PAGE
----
--This isn’t exactly the way the approval of marijuana for sale in Colorado was supposed to work.
“A Wyoming college student visiting Denver on spring break jumped to his death after eating a marijuana cookie that his friend legally purchased in one of Colorado’s recreational pot shops, authorities said Wednesday.
“An autopsy report lists marijuana intoxication as a ‘significant contributing factor’ in the death of (the 19-year-old).” [AP]
Colorado law bans the sale of recreational marijuana products to people under 21.
--I have to note the passing of a local, H.W. William Caming, 94, whose obituary was just in the local paper though he passed away weeks earlier. My father knew him well from his local Old Guard and I met the man once.
Bill Caming, aside from being prominent in telecom law and privacy, was chief prosecutor and deputy director of the Political Ministries Division in the Office of the U.S. Chief Counsel for War Crimes from 1946 to 1949.
You see, Bill Caming prosecuted the cases of 21 German military and civilian leaders charged with war crimes and crimes against humanity in the longest and last phase of the Nuremberg trials. Pretty awesome. He then had a distinguished career as senior counsel at AT&T.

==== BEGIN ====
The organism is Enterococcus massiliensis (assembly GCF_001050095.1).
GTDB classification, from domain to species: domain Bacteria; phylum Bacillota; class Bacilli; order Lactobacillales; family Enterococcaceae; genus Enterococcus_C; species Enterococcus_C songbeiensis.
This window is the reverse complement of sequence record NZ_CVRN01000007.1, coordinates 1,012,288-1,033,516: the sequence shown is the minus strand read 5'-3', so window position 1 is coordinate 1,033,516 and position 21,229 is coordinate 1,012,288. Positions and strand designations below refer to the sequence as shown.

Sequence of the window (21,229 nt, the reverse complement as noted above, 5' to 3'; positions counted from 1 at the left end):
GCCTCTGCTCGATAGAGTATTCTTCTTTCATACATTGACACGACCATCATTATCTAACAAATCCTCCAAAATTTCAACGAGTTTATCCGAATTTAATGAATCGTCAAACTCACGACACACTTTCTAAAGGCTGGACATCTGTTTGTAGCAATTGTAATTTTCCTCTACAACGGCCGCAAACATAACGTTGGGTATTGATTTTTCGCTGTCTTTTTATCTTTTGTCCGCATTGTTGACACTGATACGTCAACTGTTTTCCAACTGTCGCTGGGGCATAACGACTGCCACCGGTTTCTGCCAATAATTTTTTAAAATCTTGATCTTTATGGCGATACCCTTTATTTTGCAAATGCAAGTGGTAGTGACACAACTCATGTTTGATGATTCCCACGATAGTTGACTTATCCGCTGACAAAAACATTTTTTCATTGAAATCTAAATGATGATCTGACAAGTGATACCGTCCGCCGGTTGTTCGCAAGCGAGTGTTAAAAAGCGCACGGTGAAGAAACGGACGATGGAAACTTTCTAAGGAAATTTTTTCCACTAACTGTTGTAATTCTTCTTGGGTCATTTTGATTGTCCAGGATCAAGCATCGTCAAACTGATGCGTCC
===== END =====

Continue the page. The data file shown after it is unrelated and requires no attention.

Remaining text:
--Archaeologists and forensic scientists examining the cause of the Black Death in the mid-14th Century have “cast serious doubt on ‘facts’ that every schoolchild has learned for decades: that the epidemic was caused by a highly contagious strain spread by the fleas on rats.
“Now evidence taken from the human remains found during excavations carried out as part of the construction of a rail line have suggested a different cause: only an airborne infection could have spread so fast and killed so quickly....
“According to scientists working at Public Health England, for any plague to spread at such a pace it must have gotten into the lungs of those victims who were most malnourished and then spread by coughs and sneezes. It was therefore a pneumonic plague rather than a bubonic plague.” [Vanessa Thorpe / Sunday Independent]